The Kansas City we know today started taking shape in 1920
For a while now, I’ve been collecting every local history book I come across. After a year of acquisitions in anticipation of this issue, which marks the centennial of this city as we know it today, I thought I had a pretty good library.
Then I walked into the Missouri Valley Room.
If you’re half as nerdy as me and haven’t been up to the fifth floor of the downtown library to see the massive trove of local history books, you need to go. Tomorrow. Inside, you’ll find everything from local historical fiction like Gully Town to a deep look at Truman’s Grandview farm and a beautiful tome dedicated to the cradles used by native peoples on the Great Plains.
It was a little daunting to see while working on this issue, a dive into some of the most interesting people, trends and places from the Jazz Age in Kansas City. People much smarter than me spent years investigating the economics of Fort Pierre Chouteau and the political opinions of Laura Ingalls Wilder.
Official histories of the city usually point to its founding as the Town of Kansas in 1838 or its official incorporation in 1850. But in those early years, KC wasn’t really KC. The city we know today really started taking shape in 1920.
This month, we set out to give you a little taste of Kansas City in the twenties. Today, it’s thought of as a laid back, politically moderate, very family friendly city with elegant boulevards and the friendliest people anywhere. A century ago, KC was a much edgier place.
While the rest of the country chafed under Prohibition, this wide-open town simply ignored the recently amended United States Constitution and kept on swilling. That not only funded organized crime and made the city a vice capital, but fueled a golden age of arts and culture.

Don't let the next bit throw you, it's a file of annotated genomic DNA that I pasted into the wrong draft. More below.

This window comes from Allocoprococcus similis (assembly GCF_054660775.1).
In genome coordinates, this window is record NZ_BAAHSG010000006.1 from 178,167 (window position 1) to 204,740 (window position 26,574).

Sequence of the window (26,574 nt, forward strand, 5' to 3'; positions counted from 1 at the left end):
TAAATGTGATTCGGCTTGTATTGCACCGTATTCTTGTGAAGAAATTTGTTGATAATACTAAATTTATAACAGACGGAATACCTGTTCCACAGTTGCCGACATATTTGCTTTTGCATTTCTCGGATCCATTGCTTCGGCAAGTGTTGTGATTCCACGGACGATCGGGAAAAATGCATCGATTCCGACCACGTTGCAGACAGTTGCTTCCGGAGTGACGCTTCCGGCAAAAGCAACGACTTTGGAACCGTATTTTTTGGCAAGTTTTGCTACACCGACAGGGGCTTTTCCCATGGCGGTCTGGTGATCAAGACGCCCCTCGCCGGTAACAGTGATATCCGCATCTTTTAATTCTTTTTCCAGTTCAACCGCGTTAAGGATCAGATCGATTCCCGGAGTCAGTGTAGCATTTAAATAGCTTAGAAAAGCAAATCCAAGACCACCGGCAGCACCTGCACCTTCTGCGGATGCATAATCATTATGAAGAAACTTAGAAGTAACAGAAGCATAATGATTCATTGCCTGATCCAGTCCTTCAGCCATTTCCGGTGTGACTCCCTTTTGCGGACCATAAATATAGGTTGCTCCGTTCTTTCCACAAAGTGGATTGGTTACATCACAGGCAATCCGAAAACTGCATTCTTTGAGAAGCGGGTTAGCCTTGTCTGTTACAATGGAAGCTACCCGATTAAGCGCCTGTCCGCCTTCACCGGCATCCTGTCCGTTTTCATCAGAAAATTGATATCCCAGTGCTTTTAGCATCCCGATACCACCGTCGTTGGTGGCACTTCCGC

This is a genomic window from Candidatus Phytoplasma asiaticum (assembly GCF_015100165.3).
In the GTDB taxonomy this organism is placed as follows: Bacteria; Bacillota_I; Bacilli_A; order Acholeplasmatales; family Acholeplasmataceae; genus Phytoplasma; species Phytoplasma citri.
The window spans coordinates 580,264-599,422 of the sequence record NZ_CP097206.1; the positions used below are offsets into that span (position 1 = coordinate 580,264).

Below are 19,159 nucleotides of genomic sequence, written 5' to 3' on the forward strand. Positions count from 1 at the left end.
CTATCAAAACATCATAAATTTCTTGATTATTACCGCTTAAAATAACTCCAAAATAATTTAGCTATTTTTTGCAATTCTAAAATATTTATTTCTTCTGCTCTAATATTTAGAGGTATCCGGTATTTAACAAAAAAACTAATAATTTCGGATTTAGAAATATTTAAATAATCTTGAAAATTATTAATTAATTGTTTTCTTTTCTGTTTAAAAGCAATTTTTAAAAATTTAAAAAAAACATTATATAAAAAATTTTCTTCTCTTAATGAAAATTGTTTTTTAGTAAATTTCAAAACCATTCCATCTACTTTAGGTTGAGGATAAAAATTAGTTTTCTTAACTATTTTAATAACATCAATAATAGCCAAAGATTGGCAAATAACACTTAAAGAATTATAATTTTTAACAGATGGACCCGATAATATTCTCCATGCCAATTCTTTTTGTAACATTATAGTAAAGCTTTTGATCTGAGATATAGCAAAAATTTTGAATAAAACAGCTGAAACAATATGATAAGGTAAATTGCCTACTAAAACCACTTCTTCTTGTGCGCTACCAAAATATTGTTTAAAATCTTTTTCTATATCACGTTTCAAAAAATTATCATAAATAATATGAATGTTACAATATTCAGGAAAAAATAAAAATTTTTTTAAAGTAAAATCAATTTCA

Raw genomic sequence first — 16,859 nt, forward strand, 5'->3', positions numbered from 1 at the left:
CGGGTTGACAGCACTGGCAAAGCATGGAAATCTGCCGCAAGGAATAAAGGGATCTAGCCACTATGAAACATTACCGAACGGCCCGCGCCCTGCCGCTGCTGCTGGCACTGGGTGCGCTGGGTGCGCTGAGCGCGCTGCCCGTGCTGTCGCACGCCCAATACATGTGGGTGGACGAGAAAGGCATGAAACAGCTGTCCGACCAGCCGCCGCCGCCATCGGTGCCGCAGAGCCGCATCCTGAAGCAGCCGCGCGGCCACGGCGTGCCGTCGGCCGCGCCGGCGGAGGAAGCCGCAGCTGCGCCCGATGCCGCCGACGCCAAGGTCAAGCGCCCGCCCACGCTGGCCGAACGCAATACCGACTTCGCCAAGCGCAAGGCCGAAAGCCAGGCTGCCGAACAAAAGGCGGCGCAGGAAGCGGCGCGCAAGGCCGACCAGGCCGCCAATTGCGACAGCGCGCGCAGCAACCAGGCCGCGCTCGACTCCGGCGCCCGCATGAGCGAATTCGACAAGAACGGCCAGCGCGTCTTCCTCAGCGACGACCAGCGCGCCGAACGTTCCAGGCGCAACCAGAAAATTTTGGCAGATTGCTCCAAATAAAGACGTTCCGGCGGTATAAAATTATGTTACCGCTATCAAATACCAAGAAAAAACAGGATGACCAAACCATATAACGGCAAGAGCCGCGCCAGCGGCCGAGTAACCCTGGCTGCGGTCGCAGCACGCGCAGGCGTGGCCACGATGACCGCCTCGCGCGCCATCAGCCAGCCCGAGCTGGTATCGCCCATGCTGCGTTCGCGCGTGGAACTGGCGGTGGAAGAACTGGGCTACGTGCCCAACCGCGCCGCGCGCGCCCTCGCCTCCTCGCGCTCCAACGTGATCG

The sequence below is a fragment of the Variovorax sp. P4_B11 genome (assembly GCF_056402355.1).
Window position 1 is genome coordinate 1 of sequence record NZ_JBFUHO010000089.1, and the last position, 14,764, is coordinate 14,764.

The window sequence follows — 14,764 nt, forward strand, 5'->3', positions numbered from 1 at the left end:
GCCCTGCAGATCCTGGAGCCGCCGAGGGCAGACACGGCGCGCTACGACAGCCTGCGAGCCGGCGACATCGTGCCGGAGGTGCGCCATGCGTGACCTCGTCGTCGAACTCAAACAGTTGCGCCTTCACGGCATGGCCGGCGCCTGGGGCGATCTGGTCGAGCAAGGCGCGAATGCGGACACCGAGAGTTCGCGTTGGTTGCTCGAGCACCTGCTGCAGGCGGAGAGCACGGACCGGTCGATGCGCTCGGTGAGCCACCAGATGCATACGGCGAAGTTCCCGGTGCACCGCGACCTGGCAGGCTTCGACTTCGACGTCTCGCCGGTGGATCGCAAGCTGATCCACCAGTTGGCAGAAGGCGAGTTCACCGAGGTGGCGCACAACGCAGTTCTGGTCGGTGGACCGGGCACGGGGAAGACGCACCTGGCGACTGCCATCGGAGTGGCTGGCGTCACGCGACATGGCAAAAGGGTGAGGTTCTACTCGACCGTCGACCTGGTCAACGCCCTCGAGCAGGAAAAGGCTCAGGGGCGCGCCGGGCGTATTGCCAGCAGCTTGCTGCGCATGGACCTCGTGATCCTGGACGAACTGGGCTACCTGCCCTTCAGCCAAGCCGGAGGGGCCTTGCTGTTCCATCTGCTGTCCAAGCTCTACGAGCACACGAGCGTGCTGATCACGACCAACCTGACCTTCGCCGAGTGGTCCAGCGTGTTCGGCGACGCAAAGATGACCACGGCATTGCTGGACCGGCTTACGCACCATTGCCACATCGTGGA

This area was home to hatchet-wielding Prohibitionists and a socialist mega publisher that shocked the delicate sensibilities of lagging coastal folks. A local fashionista was the Lily Pulitzer of her day, wildly popular for making everyday clothing for stylish middle-class women. The jazz scene, while not yet fully bloomed into bebop, was already nationally significant. The first barbecue stands in the city were popping up, selling smoked meats the city is famous for. The top sports team in the city was the newly formed Kansas City Monarchs, the kings of the Negro National League.
We hope the feature package in this issue gives you a little taste of the twenties, and inspires you to dig deeper into the fascinating history of this very special city. I humbly suggest starting at the downtown library — just reading the titles lining those shelves is sure to leave you curious and awed.
Notable numbers from this month’s issue:
$324,500 Amount paid for the only known photo of Antebellum slaves, now at the Nelson-Atkins
$60 What regular riders will save now that Kansas City buses are free
500,000,000 Books sold by a socialist publisher operating out of small-town Kansas